I hope everyone had a happy and safe Thanksgiving filled with good food and excellent company. As part of a tradition in my family, we watched the movie “Planes, Trains, and Automobiles” starring John Candy and Steve Martin. This road trip comedy which no doubt influenced this year’s “Due Date,” tells the story of a man (Martin) racing home to Chicago for Thanksgiving with his family.
His journey is terrorized by an obnoxious stranger (Candy) he can’t seem to shake. The odd couple is forced to travel together, enduring a comical series of catastrophes, while unwittingly forming a friendship. Under the skillful writing and direction of master filmmaker John Hughes this movie, is both hilarious and touching. My Grade: A
This week in theaters, you will have the opportunity to see Darren Aronofsky’s latest film “Black Swan,” the dark thriller “All Good Things,” the wacky Jim Carrey comedy “I Love You Philip Morris,” the period piece drama “Night Catches Us,” the foreign horror flick “Rare Exports: A Christmas Tale,” the samurai action epic “The Warrior’s Way,” and the small town murder mystery “Meskada.”
While questing for a prestigious lead role in a production of Swan Lake, a veteran ballerina (Natalie Portman) develops a twisted friendship with a young danger (Mila Kunis) that threatens to destroy her entire life.
Darren Aronofsky, the filmmaker behind dark dramas like “The Wrestler” and “Requiem for a Dream,” helms this racy thriller. Previous Aronofsky collaborator Mark Heyman pens the screenplay for this movie with the assistance of John J. McLaughlin and newcomer Andres Heinz, who created the original story.
WHO SHOULD SEE IT: Audiences that appreciate Darren Aronosky’s previous works should be first in line to see this one. If you are excited to see actresses Natalie Portman and Mila Kunis square off against each other then you should see “Black Swan.”
Based on a real life murder mystery during the 1980s, this film tells the story of a New York real estate heir (Ryan Gosling) whose wife (Kirsten Dunst) disappears under suspicious circumstances.
Award winning documentarian Andrew Jarecki directs this fact based thriller. One of Jarecki’s producers and cameramen on his documentary “Capturing the Friedmans,” Marc Smerling, co-writes the screenplay for this story with newcomer Marcus Hinchey.
WHO SHOULD SEE IT: Viewers that are engrossed by the crimes of the rich and famous should see this movie. If you are a Ryan Gosling or Kirsten Dunst follower then you should catch “All Good Things.”
During his second stint in the clink, con artist Steven Russell (Jim Carrey) commits the ultimate scam in order to break out and win back the heart of Philip Morris (Ewan McGregor), with whom he fell in love during his first prison sentence.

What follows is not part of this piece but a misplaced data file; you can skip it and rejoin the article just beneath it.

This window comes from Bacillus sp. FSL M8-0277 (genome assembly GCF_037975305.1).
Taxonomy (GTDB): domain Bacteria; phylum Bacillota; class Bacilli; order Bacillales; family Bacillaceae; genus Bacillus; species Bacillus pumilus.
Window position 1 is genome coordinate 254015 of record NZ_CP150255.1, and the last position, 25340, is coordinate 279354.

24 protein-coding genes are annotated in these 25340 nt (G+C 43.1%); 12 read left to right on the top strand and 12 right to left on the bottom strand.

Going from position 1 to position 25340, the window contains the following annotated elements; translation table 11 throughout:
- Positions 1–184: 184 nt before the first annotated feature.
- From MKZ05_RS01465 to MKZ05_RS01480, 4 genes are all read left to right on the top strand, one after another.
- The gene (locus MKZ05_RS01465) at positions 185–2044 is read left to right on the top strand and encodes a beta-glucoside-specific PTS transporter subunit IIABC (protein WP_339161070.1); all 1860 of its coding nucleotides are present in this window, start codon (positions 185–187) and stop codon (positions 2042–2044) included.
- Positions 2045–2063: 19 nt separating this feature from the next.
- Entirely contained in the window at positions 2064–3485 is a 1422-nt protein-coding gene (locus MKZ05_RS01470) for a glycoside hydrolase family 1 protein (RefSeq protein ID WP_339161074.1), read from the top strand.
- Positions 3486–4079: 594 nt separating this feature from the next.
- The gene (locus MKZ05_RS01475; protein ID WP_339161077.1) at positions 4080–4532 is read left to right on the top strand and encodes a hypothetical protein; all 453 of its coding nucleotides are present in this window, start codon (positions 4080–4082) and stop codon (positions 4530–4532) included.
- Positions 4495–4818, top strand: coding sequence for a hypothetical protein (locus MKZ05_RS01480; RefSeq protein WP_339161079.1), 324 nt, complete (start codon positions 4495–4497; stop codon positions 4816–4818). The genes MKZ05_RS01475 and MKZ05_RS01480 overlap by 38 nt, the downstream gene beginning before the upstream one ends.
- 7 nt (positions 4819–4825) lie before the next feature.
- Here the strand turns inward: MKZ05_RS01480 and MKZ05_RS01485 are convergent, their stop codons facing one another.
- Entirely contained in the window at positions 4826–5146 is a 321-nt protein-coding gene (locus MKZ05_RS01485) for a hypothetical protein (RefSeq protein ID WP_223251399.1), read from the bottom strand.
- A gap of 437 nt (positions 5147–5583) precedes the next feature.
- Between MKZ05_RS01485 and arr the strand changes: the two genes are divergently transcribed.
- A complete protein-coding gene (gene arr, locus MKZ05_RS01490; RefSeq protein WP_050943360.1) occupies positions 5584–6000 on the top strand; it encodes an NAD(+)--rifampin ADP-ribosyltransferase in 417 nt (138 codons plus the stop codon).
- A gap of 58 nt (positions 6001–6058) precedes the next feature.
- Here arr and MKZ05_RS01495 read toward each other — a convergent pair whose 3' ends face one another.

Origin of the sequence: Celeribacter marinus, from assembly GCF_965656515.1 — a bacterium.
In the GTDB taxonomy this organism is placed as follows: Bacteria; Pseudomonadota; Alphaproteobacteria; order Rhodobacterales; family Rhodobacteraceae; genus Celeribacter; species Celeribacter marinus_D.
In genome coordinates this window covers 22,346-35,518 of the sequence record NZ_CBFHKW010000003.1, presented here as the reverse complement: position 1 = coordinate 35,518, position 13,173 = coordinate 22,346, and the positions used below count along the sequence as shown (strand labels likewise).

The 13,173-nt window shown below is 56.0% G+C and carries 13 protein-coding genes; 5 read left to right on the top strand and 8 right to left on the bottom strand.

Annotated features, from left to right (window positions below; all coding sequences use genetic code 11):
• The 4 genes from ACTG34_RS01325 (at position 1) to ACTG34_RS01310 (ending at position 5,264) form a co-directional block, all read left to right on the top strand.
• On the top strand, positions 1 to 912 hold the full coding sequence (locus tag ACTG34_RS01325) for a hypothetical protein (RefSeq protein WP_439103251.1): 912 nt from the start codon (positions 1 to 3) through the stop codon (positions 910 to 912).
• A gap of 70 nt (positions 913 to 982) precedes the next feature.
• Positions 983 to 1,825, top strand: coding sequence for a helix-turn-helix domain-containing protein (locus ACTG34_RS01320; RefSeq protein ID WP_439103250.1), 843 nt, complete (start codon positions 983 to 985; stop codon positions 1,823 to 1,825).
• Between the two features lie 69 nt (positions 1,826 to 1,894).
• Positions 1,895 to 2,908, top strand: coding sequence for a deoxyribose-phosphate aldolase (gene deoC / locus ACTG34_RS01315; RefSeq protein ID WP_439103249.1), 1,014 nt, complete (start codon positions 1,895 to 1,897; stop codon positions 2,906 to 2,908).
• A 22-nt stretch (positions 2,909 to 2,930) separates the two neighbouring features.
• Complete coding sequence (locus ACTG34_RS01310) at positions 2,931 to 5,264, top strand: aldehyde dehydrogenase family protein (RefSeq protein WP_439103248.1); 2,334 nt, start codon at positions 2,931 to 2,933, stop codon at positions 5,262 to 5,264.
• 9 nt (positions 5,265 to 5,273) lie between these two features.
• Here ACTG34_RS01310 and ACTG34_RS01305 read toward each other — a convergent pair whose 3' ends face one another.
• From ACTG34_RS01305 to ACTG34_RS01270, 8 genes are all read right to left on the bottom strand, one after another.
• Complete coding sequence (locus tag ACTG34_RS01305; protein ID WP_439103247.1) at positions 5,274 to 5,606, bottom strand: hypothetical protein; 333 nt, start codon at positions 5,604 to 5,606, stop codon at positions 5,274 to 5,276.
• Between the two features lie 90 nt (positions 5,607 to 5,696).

The scribes that brought you the twisted comedy “Bad Santa,” Glenn Ficarra and John Requa co-direct and co-write this movie. Requa and Ficarra base their screenplay on a book of the same name by author Steve McVicker.
WHO SHOULD SEE IT: Those who are not easily deterred by gay love stories on screen should see this movie. If you are a big Jim Carrey fan, then you should check out his latest outrageous character in “I Love You Philip Morris.”
After an unexplained absence, Marcus (Anthony Mackie) returns in 1976 to his Philadelphia neighborhood, where he grew up during the Black Power movement. Those around him suspicious of his disappearance, accuse him of orchestrating the murder of a Black Panther in his past, while his relationship with an old friend (Kerry Washington) intensifies.
African American filmmaker Tanya Hamilton writes, directs, and produces her first feature length film with this period piece drama.
WHO SHOULD SEE IT: History aficionados fascinated with the trials and tribulations that took place in the black community following the Civil Rights Movement should see this film. If you prefer movies that take place during the 1970s then you should seek out “Night Catches Us.”
An archaeological dig in Lapland’s Korvatunturi Mountains uncovers Santa Claus buried there, but this is no jolly old St. Nick. When children start disappearing, a father, son, and a pack of hunters take on the dangerous mission to catch Santa.
Finnish director Jalmaria Helandar helms this foreign horror film. Helandar pens the screenplay as well, drawing on a concept he developed with his brother Juuso.
WHO SHOULD SEE IT: Horror junkies looking for something with a sense of humor should see this one. If you have a special appreciation for Scandinavian horror like last year’s “Dead Snow” then you should watch “Rare Exports: A Christmas Tale.”
A warrior-assassin (Jang Dong-gun) hides out on a small town in the American Badlands after refusing mission from his master. When he decides to help the locals fight for freedom, this attracts the attention of his former cohorts, who descend on the town like an angry swarm.
Newcomer Sngmoo Lee writes and directs this action epic that costars Kate Bosworth, Danny Huston, and Geoffrey Rush.
WHO SHOULD SEE IT: Action movie devotees that love crazy sword fights and high flying acrobatics should check this one out. If you like popcorn films that are more about visuals than a convincing story, you should view “The Warrior’s Way.”
Small-town detective Noah Cordin (Nick Stahl) labors to solve a child’s murder that occurred during a burglary in his wealthy community.
Indie director Josh Sternfield writes and helms this small town crime drama starring Nick Stahl, Rachel Nichols, Kellan Lutz, Jonathan Tucker, James McCaffrey, and Norman Reedus.
WHO SHOULD SEE IT: Independent film supporters will probably want seek this out wherever it is playing or to find it on demand. If you have enjoyed Norman Reedus in this season of “The Walking Dead” and you think the rest of the cast is talented, then you should see “Meskada.”